On October 24 a reported 10,000 Afghans chanting “Death to the barbarian Taliban and Americans” protested the Taliban’s execution of 26 young men. Claiming responsibility, a Taliban spokesman said they were Afghan security-force recruits. But a witness told Agence France Presse, “They were innocent civilians who wanted jobs…on their way to Iran.”
On November 5, U.S. warplanes, allegedly targeting Taliban, bombed an Afghan wedding party, killing 37 (including 23 children). A day later 30 more civilians died in another U.S. air attack.
The unprecedented size of the anti-Taliban rally reflects Afghans’ anger at the barbarity of both sides in a war in which they are increasingly the victims. A survey by The International Council on Security and Development found that six of ten Afghans want foreign troops out. Yet president-elect Barack Obama pledges to send 20,000 more troops to Afghanistan.
For Afghans, seven years of U.S.-NATO occupation has meant more deaths, and worsening economic conditions. In some areas, 80% live below the poverty line. One in five children dies before the age of five. Millions face famine the winter. Food prices have skyrocketed.
Afghanistan now produces 93% of the world’s heroin. Addiction is rising, even among women and children. Cheap and readily available heroin replaces costly medicine and is used as an antidote against despair. Tent cities ring the capital next to mansions built from narco-trafficking. Billions in foreign aid go to profiteers, not the needy.
In 2001, the U.S. returned Northern Alliance Fundamentalists to power — warlords and former jihadists who view women as domestic slaves and procreators. They’re now an 80% majority in parliament in the world’s most dangerous country for women. Gang rape, murder, abduction of girls and women go unpunished, as do killings of female teachers, activists and professionals. Women trying to escape violent husbands and families are jailed.
The Taliban’s growing military strength, its deployment of suicide bombers and roadside explosives, is leading to an increasingly dangerous battlefield for occupying forces, especially in southern and eastern Afghanistan where the Taliban fighting force swells when necessary with locals willing to fight for cash.
The Taliban are also fighting for political and economic power, challenging the U.S.-installed, puppet president, Hamid Karzai, and the warlords and drug czars in government positions whose access to international funds and resources has made them extremely wealthy.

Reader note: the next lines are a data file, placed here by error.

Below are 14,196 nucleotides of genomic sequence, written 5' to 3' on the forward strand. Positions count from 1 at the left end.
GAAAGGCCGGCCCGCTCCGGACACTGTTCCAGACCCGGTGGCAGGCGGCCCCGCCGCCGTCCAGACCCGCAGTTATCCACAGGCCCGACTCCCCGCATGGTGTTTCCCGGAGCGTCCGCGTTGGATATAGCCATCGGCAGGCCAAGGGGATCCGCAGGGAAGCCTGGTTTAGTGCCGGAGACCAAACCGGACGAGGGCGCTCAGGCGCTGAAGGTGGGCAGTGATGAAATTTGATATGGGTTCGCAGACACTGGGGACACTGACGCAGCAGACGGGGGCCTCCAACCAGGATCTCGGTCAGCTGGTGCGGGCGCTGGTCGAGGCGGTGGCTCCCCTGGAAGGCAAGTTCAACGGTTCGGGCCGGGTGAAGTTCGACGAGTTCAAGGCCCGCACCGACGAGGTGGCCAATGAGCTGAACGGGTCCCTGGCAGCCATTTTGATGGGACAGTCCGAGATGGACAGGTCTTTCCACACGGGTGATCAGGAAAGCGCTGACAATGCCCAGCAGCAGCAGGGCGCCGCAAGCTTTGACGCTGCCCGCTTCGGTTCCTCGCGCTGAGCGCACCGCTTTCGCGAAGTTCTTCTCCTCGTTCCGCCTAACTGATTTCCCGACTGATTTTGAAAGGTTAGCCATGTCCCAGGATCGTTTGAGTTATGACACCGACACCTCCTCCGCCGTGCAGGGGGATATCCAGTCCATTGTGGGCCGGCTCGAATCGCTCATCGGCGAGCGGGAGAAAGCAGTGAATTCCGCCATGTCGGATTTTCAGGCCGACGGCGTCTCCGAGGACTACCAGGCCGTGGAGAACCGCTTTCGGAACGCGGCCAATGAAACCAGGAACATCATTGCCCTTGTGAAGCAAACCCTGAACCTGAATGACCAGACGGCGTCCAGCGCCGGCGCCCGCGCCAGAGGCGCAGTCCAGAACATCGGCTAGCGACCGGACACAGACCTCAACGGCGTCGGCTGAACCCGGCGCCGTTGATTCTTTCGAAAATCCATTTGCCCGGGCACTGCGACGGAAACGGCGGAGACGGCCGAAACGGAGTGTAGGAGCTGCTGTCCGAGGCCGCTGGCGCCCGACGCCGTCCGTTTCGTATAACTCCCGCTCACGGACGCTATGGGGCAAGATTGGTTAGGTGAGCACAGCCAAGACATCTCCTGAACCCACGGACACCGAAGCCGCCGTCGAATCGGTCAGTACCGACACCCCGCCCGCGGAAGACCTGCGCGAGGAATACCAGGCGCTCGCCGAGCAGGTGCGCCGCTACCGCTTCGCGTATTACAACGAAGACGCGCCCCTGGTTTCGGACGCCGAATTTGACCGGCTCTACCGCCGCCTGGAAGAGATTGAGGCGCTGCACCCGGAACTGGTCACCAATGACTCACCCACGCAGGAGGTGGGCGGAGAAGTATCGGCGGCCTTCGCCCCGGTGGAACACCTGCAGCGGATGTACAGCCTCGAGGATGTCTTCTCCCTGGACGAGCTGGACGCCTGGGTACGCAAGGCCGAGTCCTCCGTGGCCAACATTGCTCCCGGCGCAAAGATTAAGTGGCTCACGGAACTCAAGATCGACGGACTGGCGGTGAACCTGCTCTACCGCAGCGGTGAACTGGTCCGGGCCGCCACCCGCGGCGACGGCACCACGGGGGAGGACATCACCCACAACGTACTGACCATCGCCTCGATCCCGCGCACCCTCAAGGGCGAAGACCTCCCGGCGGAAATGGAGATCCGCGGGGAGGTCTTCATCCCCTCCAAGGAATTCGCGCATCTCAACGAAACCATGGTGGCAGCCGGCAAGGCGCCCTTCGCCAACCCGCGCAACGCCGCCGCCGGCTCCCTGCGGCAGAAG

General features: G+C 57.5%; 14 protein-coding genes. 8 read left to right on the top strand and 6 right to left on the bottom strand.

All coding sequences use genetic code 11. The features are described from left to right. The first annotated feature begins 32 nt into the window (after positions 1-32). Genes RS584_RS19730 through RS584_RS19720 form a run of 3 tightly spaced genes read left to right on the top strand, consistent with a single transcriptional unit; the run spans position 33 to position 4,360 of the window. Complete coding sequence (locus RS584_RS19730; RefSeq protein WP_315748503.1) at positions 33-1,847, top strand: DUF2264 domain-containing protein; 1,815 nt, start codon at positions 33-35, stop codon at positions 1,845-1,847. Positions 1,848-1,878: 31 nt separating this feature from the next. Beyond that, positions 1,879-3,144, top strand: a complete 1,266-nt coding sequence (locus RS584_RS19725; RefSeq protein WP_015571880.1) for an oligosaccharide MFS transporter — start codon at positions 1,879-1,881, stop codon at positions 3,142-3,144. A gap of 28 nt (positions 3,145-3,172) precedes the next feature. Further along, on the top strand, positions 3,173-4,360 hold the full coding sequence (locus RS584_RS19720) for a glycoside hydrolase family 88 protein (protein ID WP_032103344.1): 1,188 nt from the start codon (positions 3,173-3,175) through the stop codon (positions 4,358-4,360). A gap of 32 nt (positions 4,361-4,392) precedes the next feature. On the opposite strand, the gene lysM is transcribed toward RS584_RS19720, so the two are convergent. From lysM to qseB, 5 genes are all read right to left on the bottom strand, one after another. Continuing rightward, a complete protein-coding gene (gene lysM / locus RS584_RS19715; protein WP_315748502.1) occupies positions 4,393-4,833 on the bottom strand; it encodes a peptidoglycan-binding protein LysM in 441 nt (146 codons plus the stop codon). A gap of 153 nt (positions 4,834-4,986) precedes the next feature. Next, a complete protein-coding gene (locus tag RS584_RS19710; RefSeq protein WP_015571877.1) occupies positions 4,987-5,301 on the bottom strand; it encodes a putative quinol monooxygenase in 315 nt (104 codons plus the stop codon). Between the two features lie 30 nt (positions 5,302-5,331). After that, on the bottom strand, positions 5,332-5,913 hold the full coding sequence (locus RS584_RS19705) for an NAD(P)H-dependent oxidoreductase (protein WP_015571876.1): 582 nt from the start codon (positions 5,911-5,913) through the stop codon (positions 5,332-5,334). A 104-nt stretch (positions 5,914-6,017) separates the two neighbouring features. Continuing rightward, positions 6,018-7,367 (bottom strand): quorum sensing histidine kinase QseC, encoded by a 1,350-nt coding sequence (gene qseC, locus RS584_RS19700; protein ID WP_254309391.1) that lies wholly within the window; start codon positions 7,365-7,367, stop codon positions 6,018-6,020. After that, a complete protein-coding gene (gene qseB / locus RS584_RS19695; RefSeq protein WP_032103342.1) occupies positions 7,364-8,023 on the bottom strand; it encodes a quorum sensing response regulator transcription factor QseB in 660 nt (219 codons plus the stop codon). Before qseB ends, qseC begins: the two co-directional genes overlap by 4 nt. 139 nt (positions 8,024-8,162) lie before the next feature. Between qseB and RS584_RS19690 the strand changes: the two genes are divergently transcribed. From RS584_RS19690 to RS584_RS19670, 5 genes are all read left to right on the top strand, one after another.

A coalition of Karzai’s parliamentary rivals — the United National Front — want an international effort to settle the civil war. But the U.S. opposes this and, aided by the Saudis, is quietly working to include “moderate” Taliban in the Karzai government. Recently the heads of the CIA and ISI (Pakistan’s intelligence agency) met in Washington. They discussed isolating Pakistan’s “moderate” Taliban from the militants and Al Qaeda who are engaged in a brutal war with the Pakistani army in the tribal region that has left many dead and more than 300,000 homeless.
While talking “reconciliation,” the U.S. has been widening the war: 300 U.S. military advisors now train Pakistani counter-insurgency troops on U.S.-purchased land near Pakistan’s capital. Since July the U.S. military has bombed Pakistani locations where it claims Afghan Taliban have safe havens. Despite Pakistani government protests, the attacks continue, killing many civilians, escalating the conflict on both sides of the border and foreshadowing a break-up of the region into ethnic enclaves.
The U.S. calls its escalation a continuation of “the war on terror” but it’s really a dogfight with imperialist rivals, primarily Russia, but also China and Iran, for control of Central Asia’s oil and gas fields as well as enhancing the profits of its multi-national corporations.
Former Pakistan Army Chief, General Mirza Aslam Beg, suspects the U.S. wants to end Pakistani control of the tribal areas and Balouchistan, a Pakistani province bordering Iran and Afghanistan where the U.S. is secretly training Balouchistan separatists. The Taliban might then be offered a deal: an independent state carved from both sides of the Afghan/Pakistan border. Balouchistan would become a U.S client state and the U.S. would build a long-anticipated pipeline from Central Asia through a stabilized Afghanistan and Balouchistan to the Arabian Sea.
In the 1970s, there were country-wide uprisings by peasants and strikes by workers in government printing shops, textile mills, cement plants, mines, transportation and on construction sites. Many fought against the ruling class which used religion to oppress workers and peasants. Women were particularly exploited, virtual slaves to their husbands and families; they worked at home, on the land, and produced handicrafts for additional family income.
We in PLP are trying to learn from the achievements and mistakes of the old communist movement, in order to advance the struggle against all the imperialists and their cohorts (be they Jihadists, state-capitalists or free marketers). We call on the workers and peasants of Afghanistan, who had fought and still fight against the fundamentalists, drug warlords and various imperialist puppets like President Karzai, to join with us in rebuilding an international communist movement to smash capitalism in all its forms.